Different research, which looked into the best age for avoiding birth defects, found the ideal age for pregnancy to be 26 (still not possible for a lot of us). Other studies, that have looked to the overall health of the baby, as well as the mother’s physicality and wellbeing, have shown the ‘ideal’ age of pregnancy, to be around 31 and 32.
Researcher John Mirowsky, from the University of Texas at Austin, told Huffington Post the social benefits of women leaving childbirth to their 30s outweigh the physical benefits of bearing children in their 20s. He said, twenty-somethings can “reasonably expect optimal health outcomes from delaying motherhood into their thirties.”
Peak career & entrepreneurship
The research found both men and women see around a 60% increase in salary between ages 20 and 30, a period where everyone’s climbing the corporate ladder with gusto, job-hopping and finding new opportunities. After this, things start to slow down a little – particularly for women who, as we know, continue to draw the shortest of the pay-rate straws.
By age 39 most women’s salaries have grown only 20%, since their 30-year-old-status. And, after 39, women can expect hardly any further growth in renumeration. Men, on the other hand, see salary rises well into their 40s, with peak-pay landing (theoretically) only a couple of years from retirement.
According to another report, by the Federal Reserve Bank of New York, the median male worker in his mid-50s is making about 127% more than he did when he was starting out in his career. Women’s salary changes were harder to gauge, because of disruptions caused by that small, little thing called child-bearing.
If you’re a woman, the idea of starting your own business is likely looking more and more attractive.
Thankfully, your ship hasn’t sailed with the Mark Zuckerberg’s of the world, and you don’t need to be a young, tech,
nerd genius to make millions doing your own thing.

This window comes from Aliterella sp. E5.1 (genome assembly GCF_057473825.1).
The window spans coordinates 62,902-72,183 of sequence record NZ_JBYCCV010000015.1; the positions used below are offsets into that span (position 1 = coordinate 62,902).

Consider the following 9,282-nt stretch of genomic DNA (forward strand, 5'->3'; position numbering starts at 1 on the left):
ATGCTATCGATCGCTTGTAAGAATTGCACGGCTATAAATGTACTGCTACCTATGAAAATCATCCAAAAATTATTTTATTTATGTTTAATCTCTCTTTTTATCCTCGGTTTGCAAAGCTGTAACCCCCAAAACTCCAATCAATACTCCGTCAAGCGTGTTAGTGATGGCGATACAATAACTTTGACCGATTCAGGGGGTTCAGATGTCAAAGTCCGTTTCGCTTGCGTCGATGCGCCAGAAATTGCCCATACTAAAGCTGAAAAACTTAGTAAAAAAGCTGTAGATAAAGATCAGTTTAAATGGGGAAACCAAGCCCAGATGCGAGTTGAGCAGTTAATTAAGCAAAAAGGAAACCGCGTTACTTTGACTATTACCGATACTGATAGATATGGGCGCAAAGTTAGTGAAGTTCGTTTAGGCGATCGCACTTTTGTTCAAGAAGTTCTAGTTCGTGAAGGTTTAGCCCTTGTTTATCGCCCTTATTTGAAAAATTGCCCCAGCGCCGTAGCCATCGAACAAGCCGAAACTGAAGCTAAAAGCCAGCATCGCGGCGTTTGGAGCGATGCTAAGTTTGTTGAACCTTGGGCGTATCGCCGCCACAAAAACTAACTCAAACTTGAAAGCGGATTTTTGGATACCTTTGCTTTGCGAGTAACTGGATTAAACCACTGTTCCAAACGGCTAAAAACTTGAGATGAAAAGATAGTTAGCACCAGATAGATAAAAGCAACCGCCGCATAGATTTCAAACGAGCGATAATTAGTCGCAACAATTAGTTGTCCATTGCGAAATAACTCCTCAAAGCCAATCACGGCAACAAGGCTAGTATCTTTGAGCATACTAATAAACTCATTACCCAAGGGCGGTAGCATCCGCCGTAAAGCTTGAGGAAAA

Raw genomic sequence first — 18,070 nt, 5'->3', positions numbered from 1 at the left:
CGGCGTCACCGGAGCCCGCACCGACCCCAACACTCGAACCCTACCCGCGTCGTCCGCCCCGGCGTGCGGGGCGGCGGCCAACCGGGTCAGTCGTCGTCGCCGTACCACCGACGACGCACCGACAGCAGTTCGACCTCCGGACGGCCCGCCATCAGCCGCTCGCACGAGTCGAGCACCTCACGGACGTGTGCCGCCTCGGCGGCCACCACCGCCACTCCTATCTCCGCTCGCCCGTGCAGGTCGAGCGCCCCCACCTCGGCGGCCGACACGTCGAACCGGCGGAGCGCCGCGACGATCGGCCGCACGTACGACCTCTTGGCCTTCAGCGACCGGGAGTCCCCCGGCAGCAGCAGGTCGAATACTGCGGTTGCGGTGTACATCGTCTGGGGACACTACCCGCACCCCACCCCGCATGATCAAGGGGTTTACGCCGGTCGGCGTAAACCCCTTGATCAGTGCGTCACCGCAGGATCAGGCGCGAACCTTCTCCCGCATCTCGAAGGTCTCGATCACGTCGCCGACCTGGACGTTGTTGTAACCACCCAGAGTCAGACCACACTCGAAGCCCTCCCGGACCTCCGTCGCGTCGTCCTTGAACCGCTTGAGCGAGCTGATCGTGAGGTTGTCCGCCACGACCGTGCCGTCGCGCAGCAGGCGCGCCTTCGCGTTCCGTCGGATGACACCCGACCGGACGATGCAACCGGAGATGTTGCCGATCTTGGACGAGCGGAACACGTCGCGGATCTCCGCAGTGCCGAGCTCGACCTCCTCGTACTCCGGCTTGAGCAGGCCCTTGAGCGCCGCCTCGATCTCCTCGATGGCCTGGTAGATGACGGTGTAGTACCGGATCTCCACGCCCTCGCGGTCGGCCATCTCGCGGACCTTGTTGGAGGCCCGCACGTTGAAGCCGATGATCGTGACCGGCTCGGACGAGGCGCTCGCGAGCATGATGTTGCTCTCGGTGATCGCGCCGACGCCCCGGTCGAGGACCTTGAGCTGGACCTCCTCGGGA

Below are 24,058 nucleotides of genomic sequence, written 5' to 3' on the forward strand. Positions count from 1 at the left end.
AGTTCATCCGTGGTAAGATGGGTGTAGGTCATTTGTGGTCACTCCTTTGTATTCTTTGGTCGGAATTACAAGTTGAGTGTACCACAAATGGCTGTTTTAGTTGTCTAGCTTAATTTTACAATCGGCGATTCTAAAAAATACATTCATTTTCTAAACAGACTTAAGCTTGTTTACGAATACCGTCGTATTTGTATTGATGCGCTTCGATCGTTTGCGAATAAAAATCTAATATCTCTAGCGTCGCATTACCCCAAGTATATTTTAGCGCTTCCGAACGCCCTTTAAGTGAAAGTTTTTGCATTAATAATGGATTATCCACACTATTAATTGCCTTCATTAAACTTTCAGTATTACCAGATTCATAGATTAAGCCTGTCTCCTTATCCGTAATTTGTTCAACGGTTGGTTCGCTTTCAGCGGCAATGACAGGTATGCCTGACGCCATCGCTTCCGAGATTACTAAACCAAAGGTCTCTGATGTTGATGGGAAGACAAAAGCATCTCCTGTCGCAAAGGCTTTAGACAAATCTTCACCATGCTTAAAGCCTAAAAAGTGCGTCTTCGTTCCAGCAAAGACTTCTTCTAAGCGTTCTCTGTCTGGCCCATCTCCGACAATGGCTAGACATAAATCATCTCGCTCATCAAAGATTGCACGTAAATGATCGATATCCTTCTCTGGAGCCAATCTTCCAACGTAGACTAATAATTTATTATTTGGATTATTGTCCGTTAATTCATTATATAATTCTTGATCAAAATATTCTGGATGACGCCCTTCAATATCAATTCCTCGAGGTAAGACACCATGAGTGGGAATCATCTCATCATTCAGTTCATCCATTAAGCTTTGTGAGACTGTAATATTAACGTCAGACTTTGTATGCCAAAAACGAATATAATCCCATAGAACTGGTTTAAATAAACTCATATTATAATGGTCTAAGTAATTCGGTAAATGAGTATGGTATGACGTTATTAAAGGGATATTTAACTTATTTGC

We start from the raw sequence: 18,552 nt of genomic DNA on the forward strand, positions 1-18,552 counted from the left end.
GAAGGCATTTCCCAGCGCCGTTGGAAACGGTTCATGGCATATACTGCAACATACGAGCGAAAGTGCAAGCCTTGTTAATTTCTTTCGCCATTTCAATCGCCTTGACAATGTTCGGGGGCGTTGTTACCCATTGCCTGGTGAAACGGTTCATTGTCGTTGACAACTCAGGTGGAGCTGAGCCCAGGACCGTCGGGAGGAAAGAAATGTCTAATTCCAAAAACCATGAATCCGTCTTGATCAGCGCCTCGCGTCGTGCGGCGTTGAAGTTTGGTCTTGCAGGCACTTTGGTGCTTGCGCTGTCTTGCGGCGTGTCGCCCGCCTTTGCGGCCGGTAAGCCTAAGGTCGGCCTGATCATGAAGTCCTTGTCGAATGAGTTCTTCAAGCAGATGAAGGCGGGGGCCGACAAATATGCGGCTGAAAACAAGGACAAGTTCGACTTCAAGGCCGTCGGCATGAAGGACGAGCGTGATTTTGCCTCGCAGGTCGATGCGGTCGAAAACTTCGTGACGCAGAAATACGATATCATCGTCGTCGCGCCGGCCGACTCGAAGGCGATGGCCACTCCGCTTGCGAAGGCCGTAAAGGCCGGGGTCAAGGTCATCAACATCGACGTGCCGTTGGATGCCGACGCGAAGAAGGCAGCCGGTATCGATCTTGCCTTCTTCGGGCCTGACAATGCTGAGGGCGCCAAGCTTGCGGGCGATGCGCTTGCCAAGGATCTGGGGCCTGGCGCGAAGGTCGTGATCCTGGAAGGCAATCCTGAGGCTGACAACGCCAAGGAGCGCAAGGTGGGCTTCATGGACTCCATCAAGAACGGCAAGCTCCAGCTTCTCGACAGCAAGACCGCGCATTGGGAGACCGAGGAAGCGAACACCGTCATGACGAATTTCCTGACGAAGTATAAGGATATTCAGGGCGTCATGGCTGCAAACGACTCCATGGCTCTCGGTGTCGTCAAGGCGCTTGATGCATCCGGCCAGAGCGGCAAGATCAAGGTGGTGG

A report into entrepreneurship, conducted by the Kauffman Foundation in Missouri in the U.S., surveyed 549 companies and found the average age of the founder when their company was started was 40…. Perfect for women, who hit peak-pay at 39.
You also don’t need to be a university drop-out to be a successful entrepreneur – Steve Jobs, eat your heart out – 95% of the founders surveyed had graduated from university, and almost half held advanced degrees.
If you’re anything like me, retirement seems baffling. I do not understand how it works, and how I will ever be able to afford to live without working. But apparently, it’s a thing. And it happens. Unless you’re like my 90-year-old doctor who will still be writing scrips from his death bed, I’m sure of it.
In Australia, you can currently access superannuation from either 50 or 60, depending on when you were born. You’re also eligible for the pension by 67 at the latest.
The ‘best’ age of retirement depends on who you are. Young (possibly delusional) workers, expect to retire by the age of 52, according to a survey by Deloitte Access Economics. Older workers are predicting they will work until at least 63, according to the Australian Bureau of Statistics.
Regardless of which camp you prefer, the ideal age for retirement is, arguably, when you have enough money to do so comfortably. According to the ASFA Retirement Standard a healthy, home-owning couple should have saved at least $645,000 to live comfortably in retirement. A healthy, home-owning single person should have at $545,000 put away.
So…. About that pay rise (I’m a long way off 39, I swear)?
Watch next: Millennials fight back against their own awful reputation.